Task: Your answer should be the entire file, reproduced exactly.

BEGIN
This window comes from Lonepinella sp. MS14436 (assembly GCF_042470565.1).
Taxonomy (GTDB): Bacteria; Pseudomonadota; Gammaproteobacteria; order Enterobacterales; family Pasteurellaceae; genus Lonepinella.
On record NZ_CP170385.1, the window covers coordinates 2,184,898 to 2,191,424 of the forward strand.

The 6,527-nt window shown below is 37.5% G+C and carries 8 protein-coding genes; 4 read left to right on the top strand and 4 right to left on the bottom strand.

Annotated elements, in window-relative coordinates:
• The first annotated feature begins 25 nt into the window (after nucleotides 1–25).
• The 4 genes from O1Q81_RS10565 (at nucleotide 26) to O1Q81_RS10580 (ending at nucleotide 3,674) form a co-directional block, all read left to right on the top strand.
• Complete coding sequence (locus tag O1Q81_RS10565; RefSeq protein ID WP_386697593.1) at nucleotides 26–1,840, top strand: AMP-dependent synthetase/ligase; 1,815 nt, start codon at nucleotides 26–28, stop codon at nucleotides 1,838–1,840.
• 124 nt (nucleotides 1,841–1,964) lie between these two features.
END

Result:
This window comes from Lonepinella sp. MS14436 (assembly GCF_042470565.1).
Taxonomy (GTDB): Bacteria; Pseudomonadota; Gammaproteobacteria; order Enterobacterales; family Pasteurellaceae; genus Lonepinella.
On record NZ_CP170385.1, the window covers coordinates 2,184,898 to 2,191,424 of the forward strand.

The 6,527-nt window shown below is 37.5% G+C and carries 8 protein-coding genes; 4 read left to right on the top strand and 4 right to left on the bottom strand.

Annotated elements, in window-relative coordinates:
• The first annotated feature begins 25 nt into the window (after nucleotides 1–25).
• The 4 genes from O1Q81_RS10565 (at nucleotide 26) to O1Q81_RS10580 (ending at nucleotide 3,674) form a co-directional block, all read left to right on the top strand.
• Complete coding sequence (locus tag O1Q81_RS10565; RefSeq protein ID WP_386697593.1) at nucleotides 26–1,840, top strand: AMP-dependent synthetase/ligase; 1,815 nt, start codon at nucleotides 26–28, stop codon at nucleotides 1,838–1,840.
• 124 nt (nucleotides 1,841–1,964) lie between these two features.